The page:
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  • asombra: Brazil and Castro, Inc. are partners in keeping Cuba under totalitarian tyranny and in screwing over the Cuban people....

  • asombra: And I’m sorry, but “Yoaxis” and “Yordanis”? Yikes.

  • asombra: Carlos, you mean some Protestants, because the “official” ones have long been in the regime’s pocket.

  • asombra: Taking the NYT for naive IS naive. The NYT knows exactly what it’s doing–it’s been at it for over 50 years.

  • asombra: The Clintons, in their appalling vulgarity, fakeness and ambition, are just a reflection of sociopolitical degeneracy....

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realclearworld

Internet freedom in Cuba rated as ‘Not Free’; so much for Google Chrome…

Google's recent decision to make its internet browser Chrome available to web surfers in Cuba was met with cheers and high fives by Fidel Castro's three little pigs: Three Cuban-American organizations who under the guise of seeking liberty in Cuba actually spend all their time, money, and resources lobbying for the Castro regime and calling for the removal of sanctions against the Western Hemisphere's bloodiest and most repressive regime. What the three lechoncitos fail to mention is that Google Chrome (or any web browser for that matter) is of little use in a country where the internet is either unavailable or severely censored. Providing free web browsers to Cubans is like giving reading glasses to a prisoner held in a pitch black cave.

Via Engadget:

Interactive map shows you where internet censorship is strongest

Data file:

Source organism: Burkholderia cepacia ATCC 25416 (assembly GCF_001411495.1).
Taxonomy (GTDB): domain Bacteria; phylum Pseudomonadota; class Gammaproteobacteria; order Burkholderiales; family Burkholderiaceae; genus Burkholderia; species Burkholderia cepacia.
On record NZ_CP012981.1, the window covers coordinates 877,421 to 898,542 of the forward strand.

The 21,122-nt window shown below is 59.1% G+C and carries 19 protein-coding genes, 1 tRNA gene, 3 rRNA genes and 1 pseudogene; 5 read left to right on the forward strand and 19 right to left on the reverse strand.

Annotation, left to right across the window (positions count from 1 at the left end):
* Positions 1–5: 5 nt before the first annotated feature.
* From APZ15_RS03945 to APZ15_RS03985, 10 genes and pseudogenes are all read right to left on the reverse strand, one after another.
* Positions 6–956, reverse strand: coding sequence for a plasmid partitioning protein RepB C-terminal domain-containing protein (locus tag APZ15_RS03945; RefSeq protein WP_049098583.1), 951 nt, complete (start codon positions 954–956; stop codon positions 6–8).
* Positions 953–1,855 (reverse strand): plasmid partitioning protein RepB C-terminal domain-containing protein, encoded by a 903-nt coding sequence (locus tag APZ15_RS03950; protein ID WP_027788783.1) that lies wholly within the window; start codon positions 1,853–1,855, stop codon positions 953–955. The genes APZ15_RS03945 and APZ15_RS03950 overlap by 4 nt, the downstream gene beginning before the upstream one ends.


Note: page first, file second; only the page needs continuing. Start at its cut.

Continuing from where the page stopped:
The internet censorship map at a glance

If you're reading this, you probably enjoy open internet access as a matter of course. However, other countries aren't quite so liberal. How do you know where you're truly free? IVPN's new interactive censorship map might just answer that question for you. The site lets you click on a given country to quickly learn about its tendencies to block free speech online, attack critics and shred anonymity. Not surprisingly, very authoritarian governments like China, Cuba and Iran don't score well -- they tend to insist on real names when you post, and will throw you in prison for challenging the internet status quo. Many other countries, like Russia and Venezuela, walk an awkward line between freedom and trying to crush dissent.

The map is far from perfect. There are quite a few gaps, although that's partly dictated by countries that can't or won't offer data (North Korea isn't exactly the sharing type). Also, you may scoff at the nations deemed truly free -- the info comes from 2012, before we knew about Australia's proposed anti-leak measures, American surveillance revelations or the UK's hit-and-miss porn filter. Still, the guide should make it at least a little bit easier to understand where it's safe to speak your mind.

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